The Role Of The Lateral Habenula In The Affective Dimension Of Pain
White, Michelle Marie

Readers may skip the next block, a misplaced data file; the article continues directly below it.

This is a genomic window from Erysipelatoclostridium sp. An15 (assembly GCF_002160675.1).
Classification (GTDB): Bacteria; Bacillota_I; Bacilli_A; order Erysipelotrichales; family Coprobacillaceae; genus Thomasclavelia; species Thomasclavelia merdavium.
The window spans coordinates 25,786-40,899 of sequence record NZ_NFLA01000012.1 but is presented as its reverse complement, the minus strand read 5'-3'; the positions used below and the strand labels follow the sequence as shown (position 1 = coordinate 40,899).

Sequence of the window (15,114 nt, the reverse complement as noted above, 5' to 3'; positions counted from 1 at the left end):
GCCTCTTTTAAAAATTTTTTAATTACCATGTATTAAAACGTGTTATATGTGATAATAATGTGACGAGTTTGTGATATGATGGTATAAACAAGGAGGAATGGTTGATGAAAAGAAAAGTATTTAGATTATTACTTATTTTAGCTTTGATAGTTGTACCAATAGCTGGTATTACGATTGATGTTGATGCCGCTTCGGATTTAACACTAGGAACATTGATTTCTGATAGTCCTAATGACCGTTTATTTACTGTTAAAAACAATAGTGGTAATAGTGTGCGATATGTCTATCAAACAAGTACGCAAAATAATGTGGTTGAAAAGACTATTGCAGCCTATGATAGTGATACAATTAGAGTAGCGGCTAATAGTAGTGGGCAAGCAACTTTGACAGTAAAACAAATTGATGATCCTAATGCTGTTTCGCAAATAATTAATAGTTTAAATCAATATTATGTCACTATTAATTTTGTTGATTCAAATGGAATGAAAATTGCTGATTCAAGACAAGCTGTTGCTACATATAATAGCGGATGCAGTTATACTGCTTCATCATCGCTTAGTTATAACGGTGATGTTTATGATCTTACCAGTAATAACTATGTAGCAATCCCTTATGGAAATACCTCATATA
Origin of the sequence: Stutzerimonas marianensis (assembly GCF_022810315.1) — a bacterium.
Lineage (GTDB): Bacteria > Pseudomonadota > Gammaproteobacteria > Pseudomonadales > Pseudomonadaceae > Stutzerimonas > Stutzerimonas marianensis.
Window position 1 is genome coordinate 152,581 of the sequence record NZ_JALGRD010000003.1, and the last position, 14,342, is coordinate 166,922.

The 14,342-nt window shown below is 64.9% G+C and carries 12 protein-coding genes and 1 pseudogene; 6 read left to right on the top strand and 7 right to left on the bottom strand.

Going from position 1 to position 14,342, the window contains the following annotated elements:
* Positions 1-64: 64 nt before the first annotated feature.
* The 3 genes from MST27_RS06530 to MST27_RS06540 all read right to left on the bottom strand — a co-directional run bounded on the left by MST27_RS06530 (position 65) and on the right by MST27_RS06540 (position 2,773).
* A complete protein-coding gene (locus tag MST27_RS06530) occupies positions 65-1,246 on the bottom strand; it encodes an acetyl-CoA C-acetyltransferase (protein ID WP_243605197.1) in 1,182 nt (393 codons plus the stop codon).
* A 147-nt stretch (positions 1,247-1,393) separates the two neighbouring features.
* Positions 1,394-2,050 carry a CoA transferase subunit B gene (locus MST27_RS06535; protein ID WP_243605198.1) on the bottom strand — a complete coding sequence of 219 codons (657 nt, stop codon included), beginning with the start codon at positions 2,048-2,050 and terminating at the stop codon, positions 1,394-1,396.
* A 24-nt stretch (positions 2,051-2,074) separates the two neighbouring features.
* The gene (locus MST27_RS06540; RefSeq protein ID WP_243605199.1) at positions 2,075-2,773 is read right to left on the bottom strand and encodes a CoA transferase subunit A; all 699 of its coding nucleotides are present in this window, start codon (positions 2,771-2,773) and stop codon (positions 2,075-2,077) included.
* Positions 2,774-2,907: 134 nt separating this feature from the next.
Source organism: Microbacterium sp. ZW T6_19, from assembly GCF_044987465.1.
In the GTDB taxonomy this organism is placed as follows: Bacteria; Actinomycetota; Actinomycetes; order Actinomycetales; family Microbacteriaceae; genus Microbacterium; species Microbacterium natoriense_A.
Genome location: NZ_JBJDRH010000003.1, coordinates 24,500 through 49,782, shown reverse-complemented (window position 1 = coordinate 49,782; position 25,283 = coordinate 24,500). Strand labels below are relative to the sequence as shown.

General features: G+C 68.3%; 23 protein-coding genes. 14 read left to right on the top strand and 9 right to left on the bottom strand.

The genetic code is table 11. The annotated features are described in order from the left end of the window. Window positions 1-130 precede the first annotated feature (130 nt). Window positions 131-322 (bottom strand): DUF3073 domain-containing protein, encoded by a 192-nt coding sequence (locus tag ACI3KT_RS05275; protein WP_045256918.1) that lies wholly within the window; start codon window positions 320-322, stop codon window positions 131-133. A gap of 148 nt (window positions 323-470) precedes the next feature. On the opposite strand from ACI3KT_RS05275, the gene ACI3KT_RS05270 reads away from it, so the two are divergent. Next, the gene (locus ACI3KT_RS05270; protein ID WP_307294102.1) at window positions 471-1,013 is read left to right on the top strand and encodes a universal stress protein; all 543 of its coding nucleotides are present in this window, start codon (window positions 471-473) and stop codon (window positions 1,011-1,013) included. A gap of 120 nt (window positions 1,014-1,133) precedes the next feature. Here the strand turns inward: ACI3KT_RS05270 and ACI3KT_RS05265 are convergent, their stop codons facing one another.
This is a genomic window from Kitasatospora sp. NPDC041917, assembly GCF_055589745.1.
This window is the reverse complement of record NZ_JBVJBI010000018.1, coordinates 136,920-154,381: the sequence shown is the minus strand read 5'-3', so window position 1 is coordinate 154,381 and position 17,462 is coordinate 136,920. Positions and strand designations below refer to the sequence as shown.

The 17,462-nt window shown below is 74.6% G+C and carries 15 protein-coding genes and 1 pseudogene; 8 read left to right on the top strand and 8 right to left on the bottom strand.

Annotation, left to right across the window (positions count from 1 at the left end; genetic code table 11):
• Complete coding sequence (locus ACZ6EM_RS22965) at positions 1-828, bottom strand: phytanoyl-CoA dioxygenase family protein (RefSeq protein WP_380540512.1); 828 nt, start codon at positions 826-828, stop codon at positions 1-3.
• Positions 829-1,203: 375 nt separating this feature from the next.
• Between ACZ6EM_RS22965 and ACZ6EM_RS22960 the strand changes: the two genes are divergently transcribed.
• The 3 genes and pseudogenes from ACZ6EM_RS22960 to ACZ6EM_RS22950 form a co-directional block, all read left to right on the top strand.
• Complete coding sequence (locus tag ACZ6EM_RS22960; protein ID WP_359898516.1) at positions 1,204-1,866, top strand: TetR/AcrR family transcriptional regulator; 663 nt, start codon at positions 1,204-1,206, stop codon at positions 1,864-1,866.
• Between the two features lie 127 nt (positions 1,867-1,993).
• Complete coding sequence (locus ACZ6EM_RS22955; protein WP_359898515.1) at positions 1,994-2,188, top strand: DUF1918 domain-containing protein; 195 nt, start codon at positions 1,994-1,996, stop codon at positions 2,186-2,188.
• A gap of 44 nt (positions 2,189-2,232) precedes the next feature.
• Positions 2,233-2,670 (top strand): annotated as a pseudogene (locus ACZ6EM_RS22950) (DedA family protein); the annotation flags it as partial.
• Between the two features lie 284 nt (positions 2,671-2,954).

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The lateral habenula (LHb) functions as a hub that integrates information from cortical regions to aid in emotional decision-making, as well as helping to create response strategies under stress (Hikosaka, 2010; Proulx, Hikosaka, & Malinow, 2014; Thorton, Bradbury, & Davies, 1990; Evans & Thorton, 1984; Thorton & Evans, 1984; Thorton & Evans, 1982; Thorton, Evans, & Harris, 1985). In addition, the LHb functions in a descending pain modulatory circuit involving both the nucleus accumbens and periacqueductal gray (Shelton, Becerra, & Borsook, 2012). These two functions of the LHb indicate its importance in decision-making during heightened states of arousal, such as pain. The pupose of the current study was to assess neuronal activation in the LHb during a test of pain affect in addition to sensory testing. Specifically, the hypothesis was tested that cells of the LHb become activated during the Place Escape/Avoidance Paradigm, a test of pain affect in which animals must decide to avoid or withstand painful stimuli. While the assertion has been made that the LHb is involved in the affective component of pain, this claim has not been directly tested. To test the current hypothesis of the LHb’s contribution to the affective dimension of pain, animals received injections of one of three solutions (saline, 0.5% or 2% carrageenan) to the left hindpaw, and then underwent either MPWT testing, PEAP testing, a combination of both, or simply no testing at all. For MPWT testing, animals injected with 2% carrageenan had significantly lower threshold values compared to 0.5% carrageenan (p < .001) and controls (p < .001), which indicated that the experimental conditions were effective. During the PEAP test, animals in pain were expected to first escape and avoid an area that they normally prefer, and indeed, behavioral results supported this notion. Animals in both inflammatory groups did avoid stimulation and spent significantly more time in the light side of the chamber compared to controls for most of the duration of the test (both ps < .05). Additionally, cells of the LHb were examined to assess whether there were higher levels of neuronal activation as measured by c-Fos protein expression. Results indicated that animals injected with 2% carrageenan had significantly higher levels of c-Fos expression in the LHb compared to both 0.5% carrageenan (p < .001) and saline controls (p < .001). To further examine the hypothesis that the LHb contributes to pain affect, the relationship between levels of c-Fos expression and PEAP scores were examined. There was not a significant relationship between these two variables (p = n.s.). Interestingly, there was a significant relationship between c-Fos expression and MPWT scores (p = .013). This could indicate that the lion’s share of work done by the LHb in regards to pain processing is dedicated to mediating sensory information and not information related to pain affect. This research holds importance because it offers further insight into the mechanisms underlying the pain experience.